Thomas Patteson: Instruments for New Music: Sound, Technology, and Modernism (2015)

25 November 2015, dusan

“Player pianos, radio-electric circuits, gramophone records, and optical sound film—these were the cutting-edge acoustic technologies of the early twentieth century, and for many musicians and artists of the time, these devices were also the implements of a musical revolution. Instruments for New Music traces a diffuse network of cultural agents who shared the belief that a truly modern music could be attained only through a radical challenge to the technological foundations of the art. Centered in Germany during the 1920s and 1930s, the movement to create new instruments encompassed a broad spectrum of experiments, from the exploration of microtonal tunings and exotic tone colors to the ability to compose directly for automatic musical machines. This movement comprised composers, inventors, and visual artists, including Paul Hindemith, Ernst Toch, Jörg Mager, Friedrich Trautwein, László Moholy-Nagy, Walter Ruttmann, and Oskar Fischinger. Patteson’s fascinating study combines an artifact-oriented history of new music in the early twentieth century with an astute revisiting of still-relevant debates about the relationship between technology and the arts.”

Publisher University of California Press, Nov 2015
Creative Commons Attribution Noncommercial ShareAlike 4.0 license.
ISBN 9780520963122 (EPUB), 9780520963122 (PDF)
250 pages

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EPUB
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Friedrich Kittler: The Truth of the Technological World: Essays on the Genealogy of Presence (2013/2014) [DE, EN]

15 December 2014, dusan

“Few German scholars in the past 50 years have had such a lasting impact on the cultural situation of our time, including its academic institutions, as Friedrich Kittler. It is in large part due to his writings that the radio, the gramophone, and the computer are not just objects of cultural fascination, but also of philosophical reflection.

This volume contains a collection of essays written by Kittler over the course of 40 years which serve as a testament to the enormous breadth, intensity, and the singular creativity of his thought.”

German edition
Edited and with an Afterword by Hans Ulrich Gumbrecht
Publisher Suhrkamp, Berlin, 2013
ISBN 9783518732984
432 pages

English edition
Translated by Erik Butler
Publisher Stanford University Press, 2014
ISBN 9780804792622
400 pages

Publisher: DE, EN
Worldcat: DE, EN

Die Wahrheit der technischen Welt (EPUB), EPUB (German)
The Truth of the Technological World (EPUB), EPUB (English)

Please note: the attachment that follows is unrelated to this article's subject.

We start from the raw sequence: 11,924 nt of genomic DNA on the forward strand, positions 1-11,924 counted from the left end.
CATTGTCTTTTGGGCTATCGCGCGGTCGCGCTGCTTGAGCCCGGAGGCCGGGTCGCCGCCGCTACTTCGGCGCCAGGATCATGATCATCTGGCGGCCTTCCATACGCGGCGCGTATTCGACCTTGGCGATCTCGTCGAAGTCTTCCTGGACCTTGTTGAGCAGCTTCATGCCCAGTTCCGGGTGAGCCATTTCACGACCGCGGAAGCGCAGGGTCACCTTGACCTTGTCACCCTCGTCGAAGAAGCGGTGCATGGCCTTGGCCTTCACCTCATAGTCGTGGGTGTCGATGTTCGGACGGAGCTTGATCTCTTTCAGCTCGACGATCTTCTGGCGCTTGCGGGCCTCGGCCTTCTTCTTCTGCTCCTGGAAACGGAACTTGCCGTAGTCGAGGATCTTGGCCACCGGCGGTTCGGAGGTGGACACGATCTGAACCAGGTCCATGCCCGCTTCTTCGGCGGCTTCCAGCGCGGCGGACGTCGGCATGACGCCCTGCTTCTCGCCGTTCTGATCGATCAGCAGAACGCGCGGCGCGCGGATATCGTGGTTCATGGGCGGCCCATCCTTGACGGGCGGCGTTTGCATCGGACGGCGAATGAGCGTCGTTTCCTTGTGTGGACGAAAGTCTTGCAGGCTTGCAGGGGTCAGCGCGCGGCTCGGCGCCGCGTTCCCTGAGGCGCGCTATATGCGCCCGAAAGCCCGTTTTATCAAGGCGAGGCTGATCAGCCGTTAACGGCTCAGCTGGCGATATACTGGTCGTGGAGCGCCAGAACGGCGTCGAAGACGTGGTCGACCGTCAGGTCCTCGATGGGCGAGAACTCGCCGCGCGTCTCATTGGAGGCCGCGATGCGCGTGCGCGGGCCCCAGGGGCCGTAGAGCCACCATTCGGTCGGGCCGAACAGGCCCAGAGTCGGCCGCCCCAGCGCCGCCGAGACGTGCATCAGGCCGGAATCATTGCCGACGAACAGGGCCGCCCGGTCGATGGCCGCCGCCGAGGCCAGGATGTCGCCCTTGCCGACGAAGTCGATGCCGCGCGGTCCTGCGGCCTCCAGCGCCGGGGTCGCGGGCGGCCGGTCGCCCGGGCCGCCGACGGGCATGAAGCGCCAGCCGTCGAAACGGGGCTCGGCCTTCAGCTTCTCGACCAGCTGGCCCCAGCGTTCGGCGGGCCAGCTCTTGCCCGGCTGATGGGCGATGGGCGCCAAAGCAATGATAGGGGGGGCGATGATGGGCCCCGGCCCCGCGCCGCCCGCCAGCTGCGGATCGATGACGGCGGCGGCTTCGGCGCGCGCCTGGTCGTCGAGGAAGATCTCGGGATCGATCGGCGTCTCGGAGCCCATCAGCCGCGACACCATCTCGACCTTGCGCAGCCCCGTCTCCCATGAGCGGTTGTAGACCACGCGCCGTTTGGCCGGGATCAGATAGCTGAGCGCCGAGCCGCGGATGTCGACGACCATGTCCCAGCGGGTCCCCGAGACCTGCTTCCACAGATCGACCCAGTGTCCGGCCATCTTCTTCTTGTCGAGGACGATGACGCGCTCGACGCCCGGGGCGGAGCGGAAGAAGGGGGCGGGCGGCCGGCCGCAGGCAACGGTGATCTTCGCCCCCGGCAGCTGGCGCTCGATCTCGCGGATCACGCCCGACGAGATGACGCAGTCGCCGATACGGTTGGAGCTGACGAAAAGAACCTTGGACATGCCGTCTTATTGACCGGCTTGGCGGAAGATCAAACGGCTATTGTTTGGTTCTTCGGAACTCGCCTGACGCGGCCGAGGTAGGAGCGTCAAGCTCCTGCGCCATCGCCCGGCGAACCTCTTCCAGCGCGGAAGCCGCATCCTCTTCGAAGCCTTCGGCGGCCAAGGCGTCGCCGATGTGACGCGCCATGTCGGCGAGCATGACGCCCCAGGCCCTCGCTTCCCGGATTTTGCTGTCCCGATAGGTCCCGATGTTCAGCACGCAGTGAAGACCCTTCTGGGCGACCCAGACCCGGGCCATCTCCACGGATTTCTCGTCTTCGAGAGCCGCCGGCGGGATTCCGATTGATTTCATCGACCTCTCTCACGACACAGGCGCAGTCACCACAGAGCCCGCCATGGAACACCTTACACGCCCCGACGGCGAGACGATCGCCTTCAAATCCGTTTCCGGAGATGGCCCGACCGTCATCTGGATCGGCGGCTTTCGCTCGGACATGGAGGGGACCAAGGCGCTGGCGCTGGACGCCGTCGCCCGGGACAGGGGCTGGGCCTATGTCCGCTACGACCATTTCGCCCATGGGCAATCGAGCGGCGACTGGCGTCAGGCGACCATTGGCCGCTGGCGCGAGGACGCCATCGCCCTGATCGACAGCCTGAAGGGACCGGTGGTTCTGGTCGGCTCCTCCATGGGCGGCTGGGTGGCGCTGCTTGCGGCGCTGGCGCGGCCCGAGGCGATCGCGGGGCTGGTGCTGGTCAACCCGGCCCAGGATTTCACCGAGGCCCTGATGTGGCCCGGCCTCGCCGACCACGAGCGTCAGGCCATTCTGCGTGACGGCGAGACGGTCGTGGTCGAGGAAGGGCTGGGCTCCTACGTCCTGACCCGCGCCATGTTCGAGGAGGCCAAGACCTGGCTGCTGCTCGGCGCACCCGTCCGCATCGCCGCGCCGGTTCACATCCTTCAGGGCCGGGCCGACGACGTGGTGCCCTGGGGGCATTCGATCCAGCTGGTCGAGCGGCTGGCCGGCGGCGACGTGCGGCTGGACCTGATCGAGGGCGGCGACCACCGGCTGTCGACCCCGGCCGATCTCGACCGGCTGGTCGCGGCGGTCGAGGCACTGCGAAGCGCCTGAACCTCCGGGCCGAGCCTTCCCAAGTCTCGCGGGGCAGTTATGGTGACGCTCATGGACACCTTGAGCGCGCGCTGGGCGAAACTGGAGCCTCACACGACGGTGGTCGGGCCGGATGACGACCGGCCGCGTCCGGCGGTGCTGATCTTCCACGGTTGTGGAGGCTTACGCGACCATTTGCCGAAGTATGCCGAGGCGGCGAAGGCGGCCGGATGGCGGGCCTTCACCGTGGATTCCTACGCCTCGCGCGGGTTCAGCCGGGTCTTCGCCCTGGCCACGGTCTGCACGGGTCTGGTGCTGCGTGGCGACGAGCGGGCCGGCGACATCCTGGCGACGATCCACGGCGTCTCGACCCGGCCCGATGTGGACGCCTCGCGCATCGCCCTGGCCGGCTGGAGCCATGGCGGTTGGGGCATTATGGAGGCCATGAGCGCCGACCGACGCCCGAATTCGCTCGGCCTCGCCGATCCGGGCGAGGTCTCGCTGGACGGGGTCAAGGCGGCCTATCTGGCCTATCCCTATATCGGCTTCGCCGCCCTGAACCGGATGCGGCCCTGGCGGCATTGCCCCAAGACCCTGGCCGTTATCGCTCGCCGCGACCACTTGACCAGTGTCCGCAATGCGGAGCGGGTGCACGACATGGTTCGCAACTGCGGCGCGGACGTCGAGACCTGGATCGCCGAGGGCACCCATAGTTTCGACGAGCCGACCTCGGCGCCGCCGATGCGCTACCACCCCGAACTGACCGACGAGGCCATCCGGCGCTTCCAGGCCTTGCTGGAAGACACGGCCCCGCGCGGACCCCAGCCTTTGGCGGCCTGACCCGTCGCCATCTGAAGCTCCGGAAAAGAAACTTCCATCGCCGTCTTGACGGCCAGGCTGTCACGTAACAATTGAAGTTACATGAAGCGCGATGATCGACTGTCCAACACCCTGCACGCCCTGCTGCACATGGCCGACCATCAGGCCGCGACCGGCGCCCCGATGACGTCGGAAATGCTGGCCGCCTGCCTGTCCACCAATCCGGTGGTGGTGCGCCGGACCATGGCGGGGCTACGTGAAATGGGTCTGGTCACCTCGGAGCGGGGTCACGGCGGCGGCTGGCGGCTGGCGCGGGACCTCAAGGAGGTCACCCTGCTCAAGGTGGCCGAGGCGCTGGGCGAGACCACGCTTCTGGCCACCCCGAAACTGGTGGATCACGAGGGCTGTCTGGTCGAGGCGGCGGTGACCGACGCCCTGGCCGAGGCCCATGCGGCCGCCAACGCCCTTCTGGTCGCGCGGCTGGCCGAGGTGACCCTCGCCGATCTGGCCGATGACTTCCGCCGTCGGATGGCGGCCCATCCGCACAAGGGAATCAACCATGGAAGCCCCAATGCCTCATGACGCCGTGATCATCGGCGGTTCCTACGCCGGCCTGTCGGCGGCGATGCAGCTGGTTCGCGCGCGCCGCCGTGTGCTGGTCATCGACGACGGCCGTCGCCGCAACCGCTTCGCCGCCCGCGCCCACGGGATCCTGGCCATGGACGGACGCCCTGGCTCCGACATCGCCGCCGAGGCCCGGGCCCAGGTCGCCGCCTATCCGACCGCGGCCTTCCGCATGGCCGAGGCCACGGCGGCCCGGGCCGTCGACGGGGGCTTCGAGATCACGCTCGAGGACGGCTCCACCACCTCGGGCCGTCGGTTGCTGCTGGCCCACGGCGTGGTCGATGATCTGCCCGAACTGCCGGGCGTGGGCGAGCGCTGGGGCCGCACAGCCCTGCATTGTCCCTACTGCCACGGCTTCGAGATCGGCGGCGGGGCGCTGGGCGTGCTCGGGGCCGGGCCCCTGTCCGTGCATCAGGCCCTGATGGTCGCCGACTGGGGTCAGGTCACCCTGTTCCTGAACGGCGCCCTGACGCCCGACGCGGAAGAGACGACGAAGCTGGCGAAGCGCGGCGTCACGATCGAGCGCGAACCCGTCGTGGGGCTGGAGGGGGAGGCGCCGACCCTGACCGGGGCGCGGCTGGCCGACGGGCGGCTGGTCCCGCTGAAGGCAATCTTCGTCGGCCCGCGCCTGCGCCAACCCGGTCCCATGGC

More from Kittler

Jonathan Sterne: The Audible Past: Cultural Origins of Sound Reproduction (2003)

19 February 2014, dusan

The Audible Past explores the cultural origins of sound reproduction. It describes a distinctive sound culture that gave birth to the sound recording and the transmission devices so ubiquitous in modern life. With an ear for the unexpected, scholar and musician Jonathan Sterne uses the technological and cultural precursors of telephony, phonography, and radio as an entry point into a history of sound in its own right. Sterne studies the constantly shifting boundary between phenomena organized as “sound” and “not sound.” In The Audible Past, this history crisscrosses the liminal regions between bodies and machines, originals and copies, nature and culture, and life and death.

Blending cultural studies and the history of communication technology, Sterne follows modern sound technologies back through a historical labyrinth. Along the way, he encounters capitalists and inventors, musicians and philosophers, embalmers and grave robbers, doctors and patients, deaf children and their teachers, professionals and hobbyists, folklorists and tribal singers. The Audible Past tracks the connections between the history of sound and the defining features of modernity: from developments in medicine, physics, and philosophy to the tumultuous shifts of industrial capitalism, colonialism, urbanization, modern technology, and the rise of a new middle class.

A provocative history of sound, The Audible Past challenges theoretical commonplaces such as the philosophical privilege of the speaking subject, the visual bias in theories of modernity, and static descriptions of nature. It will interest those in cultural studies, media and communication studies, the new musicology, and the history of technology.”

Publisher Duke University Press, 2003
ISBN 082233013X, 9780822330134
450 pages
via nutzenberg

Review (James P. Kraft, The American Historical Review)
Review (Karin Bijsterveld, Technology and Culture)

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PDF (low quality scan, no OCR, 40 MB)
EPUB (added on 2014-1-21)